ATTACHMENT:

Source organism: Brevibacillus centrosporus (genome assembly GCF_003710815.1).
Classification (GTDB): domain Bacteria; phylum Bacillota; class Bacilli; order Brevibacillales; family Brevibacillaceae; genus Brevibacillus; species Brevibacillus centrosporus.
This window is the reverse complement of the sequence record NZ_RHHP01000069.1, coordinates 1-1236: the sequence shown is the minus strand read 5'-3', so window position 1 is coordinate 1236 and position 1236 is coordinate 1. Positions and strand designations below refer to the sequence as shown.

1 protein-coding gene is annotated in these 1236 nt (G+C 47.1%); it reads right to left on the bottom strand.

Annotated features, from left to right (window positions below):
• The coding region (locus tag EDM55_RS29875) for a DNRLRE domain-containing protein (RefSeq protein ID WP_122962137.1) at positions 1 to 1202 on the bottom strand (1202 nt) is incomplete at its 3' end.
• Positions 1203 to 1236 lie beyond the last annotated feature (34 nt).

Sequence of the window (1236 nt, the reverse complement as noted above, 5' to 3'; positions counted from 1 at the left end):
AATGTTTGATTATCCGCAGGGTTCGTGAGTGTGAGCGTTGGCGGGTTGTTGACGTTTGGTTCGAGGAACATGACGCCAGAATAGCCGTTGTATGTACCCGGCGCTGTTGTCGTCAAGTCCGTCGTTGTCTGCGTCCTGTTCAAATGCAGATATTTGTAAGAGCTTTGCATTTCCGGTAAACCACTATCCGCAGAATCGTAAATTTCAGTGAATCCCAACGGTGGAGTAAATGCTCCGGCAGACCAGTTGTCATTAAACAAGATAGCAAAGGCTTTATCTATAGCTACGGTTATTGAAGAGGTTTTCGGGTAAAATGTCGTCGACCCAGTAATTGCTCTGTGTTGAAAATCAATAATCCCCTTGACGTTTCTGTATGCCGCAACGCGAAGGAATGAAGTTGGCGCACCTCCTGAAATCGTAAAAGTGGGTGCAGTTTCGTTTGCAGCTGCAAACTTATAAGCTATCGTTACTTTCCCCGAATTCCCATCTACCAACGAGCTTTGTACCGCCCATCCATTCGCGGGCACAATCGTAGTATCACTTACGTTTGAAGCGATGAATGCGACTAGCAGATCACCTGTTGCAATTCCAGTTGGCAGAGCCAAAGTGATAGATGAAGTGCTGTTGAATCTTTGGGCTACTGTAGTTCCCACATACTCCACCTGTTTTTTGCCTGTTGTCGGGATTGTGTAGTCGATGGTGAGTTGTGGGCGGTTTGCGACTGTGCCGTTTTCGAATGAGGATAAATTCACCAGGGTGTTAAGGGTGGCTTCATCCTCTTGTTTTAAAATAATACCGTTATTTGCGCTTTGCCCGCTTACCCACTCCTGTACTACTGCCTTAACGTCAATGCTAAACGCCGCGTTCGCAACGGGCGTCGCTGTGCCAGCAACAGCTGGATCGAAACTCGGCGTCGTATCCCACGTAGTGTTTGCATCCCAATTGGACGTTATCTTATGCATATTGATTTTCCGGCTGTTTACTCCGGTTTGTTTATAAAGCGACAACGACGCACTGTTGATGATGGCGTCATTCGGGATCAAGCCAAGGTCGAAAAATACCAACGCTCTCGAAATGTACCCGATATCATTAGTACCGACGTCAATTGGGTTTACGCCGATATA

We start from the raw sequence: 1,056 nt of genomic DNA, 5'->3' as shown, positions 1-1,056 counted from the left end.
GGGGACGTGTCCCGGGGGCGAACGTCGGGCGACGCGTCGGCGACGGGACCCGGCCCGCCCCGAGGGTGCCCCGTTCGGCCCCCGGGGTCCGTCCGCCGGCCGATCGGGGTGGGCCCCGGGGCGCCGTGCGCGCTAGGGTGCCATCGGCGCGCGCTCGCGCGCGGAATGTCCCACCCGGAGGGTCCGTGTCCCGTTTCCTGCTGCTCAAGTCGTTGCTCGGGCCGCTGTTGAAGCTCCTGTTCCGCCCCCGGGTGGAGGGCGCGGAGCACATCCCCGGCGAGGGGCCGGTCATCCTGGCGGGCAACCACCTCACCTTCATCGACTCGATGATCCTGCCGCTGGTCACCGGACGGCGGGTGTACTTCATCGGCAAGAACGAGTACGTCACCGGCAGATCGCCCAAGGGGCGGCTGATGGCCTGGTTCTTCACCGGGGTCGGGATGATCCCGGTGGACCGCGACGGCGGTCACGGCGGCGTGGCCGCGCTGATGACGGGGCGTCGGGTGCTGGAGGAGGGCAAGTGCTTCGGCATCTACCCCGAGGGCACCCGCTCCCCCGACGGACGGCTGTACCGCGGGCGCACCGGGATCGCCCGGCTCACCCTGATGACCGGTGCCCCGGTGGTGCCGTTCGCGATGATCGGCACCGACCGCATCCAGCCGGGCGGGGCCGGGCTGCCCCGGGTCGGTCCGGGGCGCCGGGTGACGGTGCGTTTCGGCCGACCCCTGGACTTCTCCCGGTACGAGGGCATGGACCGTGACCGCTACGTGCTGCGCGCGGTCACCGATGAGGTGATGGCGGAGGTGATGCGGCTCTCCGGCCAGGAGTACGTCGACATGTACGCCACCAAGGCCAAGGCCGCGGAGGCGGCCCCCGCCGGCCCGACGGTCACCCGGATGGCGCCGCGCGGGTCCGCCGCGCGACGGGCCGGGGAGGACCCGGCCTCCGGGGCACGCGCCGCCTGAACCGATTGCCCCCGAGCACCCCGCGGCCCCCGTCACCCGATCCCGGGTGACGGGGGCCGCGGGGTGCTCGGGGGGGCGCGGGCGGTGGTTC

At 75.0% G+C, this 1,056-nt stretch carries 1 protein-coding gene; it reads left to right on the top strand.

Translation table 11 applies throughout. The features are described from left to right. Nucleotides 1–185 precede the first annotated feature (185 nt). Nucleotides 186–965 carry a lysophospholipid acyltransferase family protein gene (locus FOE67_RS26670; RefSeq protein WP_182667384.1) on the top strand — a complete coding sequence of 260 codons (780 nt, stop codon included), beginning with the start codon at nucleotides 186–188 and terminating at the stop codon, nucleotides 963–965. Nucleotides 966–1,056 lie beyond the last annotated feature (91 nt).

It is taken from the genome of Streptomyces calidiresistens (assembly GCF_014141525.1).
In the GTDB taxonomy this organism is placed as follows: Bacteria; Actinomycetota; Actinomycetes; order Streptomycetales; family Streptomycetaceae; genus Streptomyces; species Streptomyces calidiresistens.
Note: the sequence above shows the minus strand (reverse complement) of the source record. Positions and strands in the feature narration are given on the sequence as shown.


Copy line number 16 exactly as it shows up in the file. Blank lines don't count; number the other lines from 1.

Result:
Note: the sequence above shows the minus strand (reverse complement) of the source record. Positions and strands in the feature narration are given on the sequence as shown.